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Physiotherapy Internships: How to Get the Most Out of Your Clinical Placement

I graduated from the University of Toronto Physical Therapy program in 2015, and throughout the program participated in six clinical physiotherapy internships. These placements afforded the opportunity to learn about different areas of practice, and to work with different clinical instructors with unique teaching styles.

Since graduating, I have remained involved with University of Toronto, supervising students during clinical exposure sessions, and as a clinical instructor for musculoskeletal and neuro placements. Based on my experience, I have identified some tips that can help students to make the most out of their clinical placements and be able to transfer the knowledge gained during placements into their career.

1. Be prepared for your physiotherapy internship

If you know that you are going to be working with a specific client population (i.e. spinal cord injury) take the time to review your notes in advance and bring any materials you think you might need. This demonstrates both enthusiasm and shows initiative throughout your placement; traits that impress potential employers.

If you see a condition that you are not familiar with, research it at home. Be ready to learn from your clients, clinical instructors, and all members of the rehabilitation team, and try to bring a positive and motivating energy to all of your client interactions.

2. Be open to learning different physiotherapy techniques

Clinicians have different ways of achieving the same thing, whether it is assessment or treatment techniques. Working with many clinicians will allow you to sample their different techniques and find what works best for you, or combine them to form your own strategy. For example, if you work with two clinicians who are different heights, they are likely going to use handling techniques that work the best for them.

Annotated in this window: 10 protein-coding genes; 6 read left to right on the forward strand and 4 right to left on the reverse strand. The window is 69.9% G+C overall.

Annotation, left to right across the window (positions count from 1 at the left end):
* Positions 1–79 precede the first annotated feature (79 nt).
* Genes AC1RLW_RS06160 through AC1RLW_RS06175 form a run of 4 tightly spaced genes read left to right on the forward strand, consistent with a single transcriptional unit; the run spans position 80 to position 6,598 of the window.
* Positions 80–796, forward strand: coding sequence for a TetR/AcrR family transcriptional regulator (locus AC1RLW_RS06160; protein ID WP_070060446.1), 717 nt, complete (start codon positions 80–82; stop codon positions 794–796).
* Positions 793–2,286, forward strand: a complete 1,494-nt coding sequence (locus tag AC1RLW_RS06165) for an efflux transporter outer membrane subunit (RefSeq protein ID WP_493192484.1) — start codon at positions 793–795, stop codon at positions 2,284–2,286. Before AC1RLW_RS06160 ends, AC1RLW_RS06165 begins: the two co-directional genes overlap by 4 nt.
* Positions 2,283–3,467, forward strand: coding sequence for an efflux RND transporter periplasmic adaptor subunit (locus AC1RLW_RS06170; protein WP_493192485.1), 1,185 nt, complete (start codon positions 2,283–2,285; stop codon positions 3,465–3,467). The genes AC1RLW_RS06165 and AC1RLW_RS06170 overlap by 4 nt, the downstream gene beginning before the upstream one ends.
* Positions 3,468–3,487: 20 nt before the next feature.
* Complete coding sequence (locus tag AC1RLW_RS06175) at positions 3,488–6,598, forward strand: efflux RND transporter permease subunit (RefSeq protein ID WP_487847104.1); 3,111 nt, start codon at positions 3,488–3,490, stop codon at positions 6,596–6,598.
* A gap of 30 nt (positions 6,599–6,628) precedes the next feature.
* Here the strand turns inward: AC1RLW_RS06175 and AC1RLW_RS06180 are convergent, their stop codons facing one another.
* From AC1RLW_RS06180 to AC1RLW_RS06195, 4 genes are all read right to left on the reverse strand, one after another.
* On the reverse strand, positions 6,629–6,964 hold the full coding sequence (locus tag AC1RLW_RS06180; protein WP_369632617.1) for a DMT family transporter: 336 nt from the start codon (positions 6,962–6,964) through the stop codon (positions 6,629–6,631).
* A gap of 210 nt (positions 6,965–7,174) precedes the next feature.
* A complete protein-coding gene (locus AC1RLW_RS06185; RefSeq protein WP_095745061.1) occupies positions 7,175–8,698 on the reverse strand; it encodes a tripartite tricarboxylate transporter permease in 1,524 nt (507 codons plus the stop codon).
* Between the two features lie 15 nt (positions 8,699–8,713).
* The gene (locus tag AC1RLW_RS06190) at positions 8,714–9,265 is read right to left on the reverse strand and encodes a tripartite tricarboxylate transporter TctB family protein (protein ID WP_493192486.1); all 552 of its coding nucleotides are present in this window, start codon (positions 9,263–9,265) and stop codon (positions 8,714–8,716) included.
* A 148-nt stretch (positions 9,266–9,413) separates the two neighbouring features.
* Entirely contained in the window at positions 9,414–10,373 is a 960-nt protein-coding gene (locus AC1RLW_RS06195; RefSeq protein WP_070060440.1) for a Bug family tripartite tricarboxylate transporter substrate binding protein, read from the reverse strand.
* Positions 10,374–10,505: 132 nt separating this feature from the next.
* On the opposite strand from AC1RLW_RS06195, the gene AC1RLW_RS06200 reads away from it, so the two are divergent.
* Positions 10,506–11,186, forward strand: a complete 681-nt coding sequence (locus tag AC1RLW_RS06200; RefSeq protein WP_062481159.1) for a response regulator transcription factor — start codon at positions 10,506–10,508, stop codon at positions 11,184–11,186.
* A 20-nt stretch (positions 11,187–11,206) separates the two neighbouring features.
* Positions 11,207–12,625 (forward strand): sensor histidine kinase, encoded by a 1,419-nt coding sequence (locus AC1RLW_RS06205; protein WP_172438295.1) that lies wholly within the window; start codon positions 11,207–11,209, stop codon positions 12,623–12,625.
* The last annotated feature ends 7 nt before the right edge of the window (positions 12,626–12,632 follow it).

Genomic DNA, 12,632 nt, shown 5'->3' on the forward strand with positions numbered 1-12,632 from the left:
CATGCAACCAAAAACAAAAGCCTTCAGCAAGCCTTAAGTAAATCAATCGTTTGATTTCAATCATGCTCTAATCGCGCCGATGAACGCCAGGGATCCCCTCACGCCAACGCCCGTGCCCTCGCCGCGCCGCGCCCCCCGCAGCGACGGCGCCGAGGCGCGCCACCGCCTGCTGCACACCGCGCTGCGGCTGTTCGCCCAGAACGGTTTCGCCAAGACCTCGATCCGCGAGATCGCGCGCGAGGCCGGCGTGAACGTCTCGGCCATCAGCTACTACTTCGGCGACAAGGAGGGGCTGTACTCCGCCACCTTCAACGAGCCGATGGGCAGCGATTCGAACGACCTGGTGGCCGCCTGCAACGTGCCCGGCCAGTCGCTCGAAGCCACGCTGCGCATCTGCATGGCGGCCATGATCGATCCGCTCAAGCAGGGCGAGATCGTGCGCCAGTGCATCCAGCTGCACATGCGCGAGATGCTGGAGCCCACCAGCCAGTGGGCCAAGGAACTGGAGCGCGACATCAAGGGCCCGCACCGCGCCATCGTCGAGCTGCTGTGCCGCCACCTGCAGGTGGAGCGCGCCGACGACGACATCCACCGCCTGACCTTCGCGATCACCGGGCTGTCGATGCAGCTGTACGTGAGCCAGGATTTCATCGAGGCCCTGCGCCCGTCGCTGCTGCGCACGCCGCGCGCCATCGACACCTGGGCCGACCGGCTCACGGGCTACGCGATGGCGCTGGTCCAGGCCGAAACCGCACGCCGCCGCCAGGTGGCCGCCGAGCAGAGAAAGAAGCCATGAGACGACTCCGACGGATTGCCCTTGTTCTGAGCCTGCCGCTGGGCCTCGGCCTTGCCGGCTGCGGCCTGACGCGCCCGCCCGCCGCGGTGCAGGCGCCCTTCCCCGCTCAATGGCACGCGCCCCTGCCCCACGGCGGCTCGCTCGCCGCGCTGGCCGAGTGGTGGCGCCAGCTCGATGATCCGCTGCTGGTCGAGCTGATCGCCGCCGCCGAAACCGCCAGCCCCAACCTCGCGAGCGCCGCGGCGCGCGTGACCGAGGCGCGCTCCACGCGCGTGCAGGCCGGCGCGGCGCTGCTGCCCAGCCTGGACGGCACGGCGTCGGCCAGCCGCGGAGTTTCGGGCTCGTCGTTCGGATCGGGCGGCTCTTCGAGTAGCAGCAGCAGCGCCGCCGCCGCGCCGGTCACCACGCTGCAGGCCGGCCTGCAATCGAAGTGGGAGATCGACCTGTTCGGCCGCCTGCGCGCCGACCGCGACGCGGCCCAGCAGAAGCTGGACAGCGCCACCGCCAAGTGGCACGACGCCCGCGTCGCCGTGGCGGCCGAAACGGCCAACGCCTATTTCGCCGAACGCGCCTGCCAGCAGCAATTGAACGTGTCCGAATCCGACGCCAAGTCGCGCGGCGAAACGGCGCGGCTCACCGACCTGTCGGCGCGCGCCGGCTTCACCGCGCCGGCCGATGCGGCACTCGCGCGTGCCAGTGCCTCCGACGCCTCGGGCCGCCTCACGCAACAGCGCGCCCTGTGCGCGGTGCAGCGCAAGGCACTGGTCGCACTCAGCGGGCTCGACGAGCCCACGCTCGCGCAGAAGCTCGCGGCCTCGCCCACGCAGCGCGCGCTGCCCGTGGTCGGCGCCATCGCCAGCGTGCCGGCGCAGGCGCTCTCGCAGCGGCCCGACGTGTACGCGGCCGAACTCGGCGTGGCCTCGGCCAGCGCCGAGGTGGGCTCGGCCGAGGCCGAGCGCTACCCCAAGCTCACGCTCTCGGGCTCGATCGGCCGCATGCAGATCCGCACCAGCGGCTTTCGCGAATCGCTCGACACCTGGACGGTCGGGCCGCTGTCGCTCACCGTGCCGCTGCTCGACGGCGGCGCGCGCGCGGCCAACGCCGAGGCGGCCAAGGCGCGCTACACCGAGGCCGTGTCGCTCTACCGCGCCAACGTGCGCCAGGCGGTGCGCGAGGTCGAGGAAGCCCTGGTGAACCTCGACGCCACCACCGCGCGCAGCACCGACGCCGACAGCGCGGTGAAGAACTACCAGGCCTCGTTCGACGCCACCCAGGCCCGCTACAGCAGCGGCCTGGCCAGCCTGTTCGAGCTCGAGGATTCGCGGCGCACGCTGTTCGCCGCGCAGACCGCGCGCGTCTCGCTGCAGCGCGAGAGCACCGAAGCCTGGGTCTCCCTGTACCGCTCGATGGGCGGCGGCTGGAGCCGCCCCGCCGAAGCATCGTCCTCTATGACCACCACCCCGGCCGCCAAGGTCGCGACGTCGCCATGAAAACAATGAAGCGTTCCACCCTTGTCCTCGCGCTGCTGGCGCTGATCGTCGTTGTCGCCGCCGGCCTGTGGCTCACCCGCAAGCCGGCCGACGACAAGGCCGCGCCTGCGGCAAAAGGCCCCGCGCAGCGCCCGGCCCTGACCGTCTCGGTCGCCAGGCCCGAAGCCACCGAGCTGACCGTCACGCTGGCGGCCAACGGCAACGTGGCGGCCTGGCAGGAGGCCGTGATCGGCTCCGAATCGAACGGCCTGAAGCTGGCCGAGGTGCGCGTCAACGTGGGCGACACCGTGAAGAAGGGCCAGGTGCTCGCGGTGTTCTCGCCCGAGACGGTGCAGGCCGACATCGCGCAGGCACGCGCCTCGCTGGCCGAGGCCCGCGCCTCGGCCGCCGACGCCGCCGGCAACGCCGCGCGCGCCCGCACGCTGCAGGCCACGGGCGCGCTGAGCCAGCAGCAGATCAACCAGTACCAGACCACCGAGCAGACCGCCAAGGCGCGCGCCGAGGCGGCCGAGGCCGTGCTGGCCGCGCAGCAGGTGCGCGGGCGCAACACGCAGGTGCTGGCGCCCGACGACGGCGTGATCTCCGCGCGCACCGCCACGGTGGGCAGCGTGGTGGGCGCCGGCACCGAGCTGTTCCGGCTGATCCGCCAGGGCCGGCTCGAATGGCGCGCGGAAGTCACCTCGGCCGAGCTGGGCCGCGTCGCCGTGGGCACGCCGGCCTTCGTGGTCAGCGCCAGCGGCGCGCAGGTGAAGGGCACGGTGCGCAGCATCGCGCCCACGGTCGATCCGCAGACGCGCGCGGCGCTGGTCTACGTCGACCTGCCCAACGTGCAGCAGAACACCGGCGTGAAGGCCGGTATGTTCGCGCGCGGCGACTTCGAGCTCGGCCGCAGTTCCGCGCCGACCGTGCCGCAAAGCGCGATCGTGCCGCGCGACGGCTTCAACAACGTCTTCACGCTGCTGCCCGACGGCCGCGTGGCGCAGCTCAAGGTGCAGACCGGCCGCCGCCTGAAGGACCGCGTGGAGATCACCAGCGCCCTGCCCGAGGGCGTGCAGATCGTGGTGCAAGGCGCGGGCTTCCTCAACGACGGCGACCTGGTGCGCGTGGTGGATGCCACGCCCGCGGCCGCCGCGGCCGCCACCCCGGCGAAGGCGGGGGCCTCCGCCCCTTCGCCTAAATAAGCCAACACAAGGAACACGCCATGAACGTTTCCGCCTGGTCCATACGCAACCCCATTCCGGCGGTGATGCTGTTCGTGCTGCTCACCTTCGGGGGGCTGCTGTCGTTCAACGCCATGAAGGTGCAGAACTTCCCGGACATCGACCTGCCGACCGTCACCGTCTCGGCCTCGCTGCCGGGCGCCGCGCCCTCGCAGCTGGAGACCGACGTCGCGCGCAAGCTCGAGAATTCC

Ask to practice on your clinical instructors and other students, they will be able to tell you if your technique is effective, or if anything needs to be modified. This is particularly important with new skills, as you want to be as comfortable and confident as possible before trying something on your actual clients.

3. Get your hands on as many different clients as possible

The clinical setting yields a much more diverse group of people than clinical labs in school. This may be your first opportunity to feel different types of tissue, injuries, and dysfunctions. Allowing yourself the opportunity to handle as many clients as possible will provide you the exposure and experience to troubleshoot working with people of different shapes, sizes, and with different health conditions.

4. Be open to feedback and constructive criticism

Feedback from your clinical instructors and your clients is invaluable during the learning process. Take this opportunity to seek out feedback and adjust your techniques accordingly to make them as effective as possible. Decide with your clinical instructor what type of feedback you prefer, and at what intervals, and schedule time for this accordingly.

5. If a client asks you a question that you do not know the answer to, it’s okay to say you don’t know